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Grant Slack

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About Grant Slack

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    Adelaide
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    Australia

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  1. Thanks Evan, a fascinating story! I, too, know what it is to do too much research.... ;) cheers
  2. I would be too worried about finishing the music with the same teeth as when I started.
  3. Welcome to SNA, Evan! You obviously have excellent taste! But may I ask how you came to narrow down your choice so much? cheers Grant
  4. Hello Tony, I don't really understand what I am looking at. Care to share a few details please? Regards, Grant
  5. Can we have a sub-thread for Spectacular Speaker Spin? Kidding...
  6. I can't help smiling, guys, when I read blurb that spins as hard as Voxativ's. The first line is a cracker. Then it gets worse! cheers Grant
  7. Hello Stump, I would be hugely disappointed if I bought an Esoteric and found it had less than exemplary longevity and reliability. cheers Grant
  8. Hello Dave o, I thought the DragonFly does not need digital cabling? cheers Grant
  9. "for vinyl", haha, I wish I had seen that! I bought it years ago, so I don't recall which type. It is 12mm thick, if that helps, and looks like a 'CLD sandwich' of soft white in the middle and hard grey on top and bottom. I am using two 100mm squares under each turntable foot, i.e. double thickness. But honestly, I haven't tried different types, or tried different application methods, so I am no help in that regard. cheers Grant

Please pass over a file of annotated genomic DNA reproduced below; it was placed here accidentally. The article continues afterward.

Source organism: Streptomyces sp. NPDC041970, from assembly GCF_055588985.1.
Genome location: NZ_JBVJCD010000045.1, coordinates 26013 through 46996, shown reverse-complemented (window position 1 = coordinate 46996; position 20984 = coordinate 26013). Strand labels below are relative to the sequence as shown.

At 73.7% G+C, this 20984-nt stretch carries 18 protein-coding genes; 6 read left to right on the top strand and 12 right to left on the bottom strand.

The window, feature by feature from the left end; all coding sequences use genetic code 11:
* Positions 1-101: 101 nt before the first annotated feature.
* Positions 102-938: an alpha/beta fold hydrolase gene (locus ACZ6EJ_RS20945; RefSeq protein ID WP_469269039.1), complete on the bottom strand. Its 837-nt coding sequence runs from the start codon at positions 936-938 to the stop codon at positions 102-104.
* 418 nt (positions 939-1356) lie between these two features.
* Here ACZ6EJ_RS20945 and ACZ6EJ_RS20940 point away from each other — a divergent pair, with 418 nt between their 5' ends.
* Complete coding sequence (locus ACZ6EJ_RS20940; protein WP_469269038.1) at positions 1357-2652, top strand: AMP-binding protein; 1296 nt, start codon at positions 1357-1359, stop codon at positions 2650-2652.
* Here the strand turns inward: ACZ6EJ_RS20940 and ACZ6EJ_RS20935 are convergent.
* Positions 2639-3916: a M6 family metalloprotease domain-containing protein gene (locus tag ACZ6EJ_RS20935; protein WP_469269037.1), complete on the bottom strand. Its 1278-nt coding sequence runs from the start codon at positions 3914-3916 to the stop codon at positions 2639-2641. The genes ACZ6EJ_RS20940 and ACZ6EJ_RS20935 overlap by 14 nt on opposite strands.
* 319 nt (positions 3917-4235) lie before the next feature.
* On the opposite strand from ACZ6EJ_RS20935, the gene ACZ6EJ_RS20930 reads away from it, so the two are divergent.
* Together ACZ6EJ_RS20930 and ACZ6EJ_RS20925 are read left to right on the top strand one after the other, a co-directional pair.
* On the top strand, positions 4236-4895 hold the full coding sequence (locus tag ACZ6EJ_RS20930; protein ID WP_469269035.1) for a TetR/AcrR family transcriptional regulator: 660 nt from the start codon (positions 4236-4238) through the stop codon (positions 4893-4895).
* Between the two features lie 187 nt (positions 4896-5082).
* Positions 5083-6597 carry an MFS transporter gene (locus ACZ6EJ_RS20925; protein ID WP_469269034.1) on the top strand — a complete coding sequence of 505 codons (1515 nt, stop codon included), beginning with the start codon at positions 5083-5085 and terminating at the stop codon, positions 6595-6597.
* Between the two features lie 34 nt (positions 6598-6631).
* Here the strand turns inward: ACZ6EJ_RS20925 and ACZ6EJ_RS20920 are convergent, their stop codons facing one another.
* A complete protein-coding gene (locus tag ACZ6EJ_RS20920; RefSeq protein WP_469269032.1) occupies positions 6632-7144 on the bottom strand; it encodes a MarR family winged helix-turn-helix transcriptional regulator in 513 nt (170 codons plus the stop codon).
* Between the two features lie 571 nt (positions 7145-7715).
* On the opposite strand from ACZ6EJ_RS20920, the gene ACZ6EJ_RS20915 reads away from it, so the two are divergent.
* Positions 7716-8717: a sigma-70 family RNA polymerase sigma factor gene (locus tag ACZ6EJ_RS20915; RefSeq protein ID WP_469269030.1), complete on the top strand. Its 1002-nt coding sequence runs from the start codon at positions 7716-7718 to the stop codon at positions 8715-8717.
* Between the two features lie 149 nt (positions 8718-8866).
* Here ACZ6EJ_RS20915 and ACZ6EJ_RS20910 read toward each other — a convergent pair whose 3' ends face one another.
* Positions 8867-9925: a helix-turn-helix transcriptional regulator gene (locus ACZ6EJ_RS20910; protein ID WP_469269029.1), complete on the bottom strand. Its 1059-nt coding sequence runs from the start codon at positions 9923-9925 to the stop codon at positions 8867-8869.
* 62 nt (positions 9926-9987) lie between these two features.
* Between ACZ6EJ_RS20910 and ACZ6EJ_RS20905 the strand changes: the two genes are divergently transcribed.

10. Hi guys If I may respond to various bits and pieces of this thread, and to no-one in particular, other than the thread-starter. Squash balls come in 40, 45 and 60mm, but it's safe to assume 40mm is the general purpose ball. Squash ball dots come in blue, red, yellow and double yellow, in order of increasing energy absorption. Unfortunately, squash balls are deliberately designed to change their energy absorption with temperature, which is the opposite of desirable under a turntable. But with good climate control in your listening room, plus patient vibration measurements with the various ball colours under your TT, you could find the right 'dot' for your needs and stick to it. Stone is inherently not a good material for a turntable support. Slate is absolutely terrible, and its good reputation as a turntable support is a 'ringing' endorsement of the power of suggestion and groupthink. The idea, that metamorphosed mud behaves like mud, fails logic in the same way as the idea that diamond behaves like wood. I once saw some patient measurements of the damping of many materials, including a number of stones, and slate was one of the biggest ringers. Of course, there is no accounting for actually liking the effect of adding resonances to one's hifi. That is, as they say, a matter of taste. But, if you are interested in resonance control, slate is the opposite of what you need. Same for stone in general. Personally, I think that the engineering principles are much better applied if you mount your TTs directly on an anti-vibration material, and that goes directly on your shelf. A custom-designed anti-vibration material, like Angelstep that I use, is going to be much more consistent than squash balls, in various room temperatures, and in situations like sunshine coming through a window onto the TT at certain times. The supporting shelf and its characteristics will then be isolated from the TT, and its materials become much less important, as long as it is basically steady and level. Remember that, if Rega's Roy Gandy is right (and no doubt he used measurements to get these numbers), then the structure-borne vibrations are 40 dB below the air-borne vibrations impacting a TT, unless you literally stand the TT on the same springy floorboards as the speakers. So, as long as the fundamentals are not ignored, the modern trend to emphasize very heavy supports and, even, active isolation platforms, is unnecessary. Much bigger gains will come from moving the TT into another room, or putting it in a sound-isolation box, like the noisy old dot-matrix printers used to have in offices. Whether they are willing to do this is the "test of truth" for many TT owners, where they are forced to decide if they are willing to sacrifice convenience and visual appearances for sonic gains. In my experience, the majority can't pass this test. 😊 cheers Grant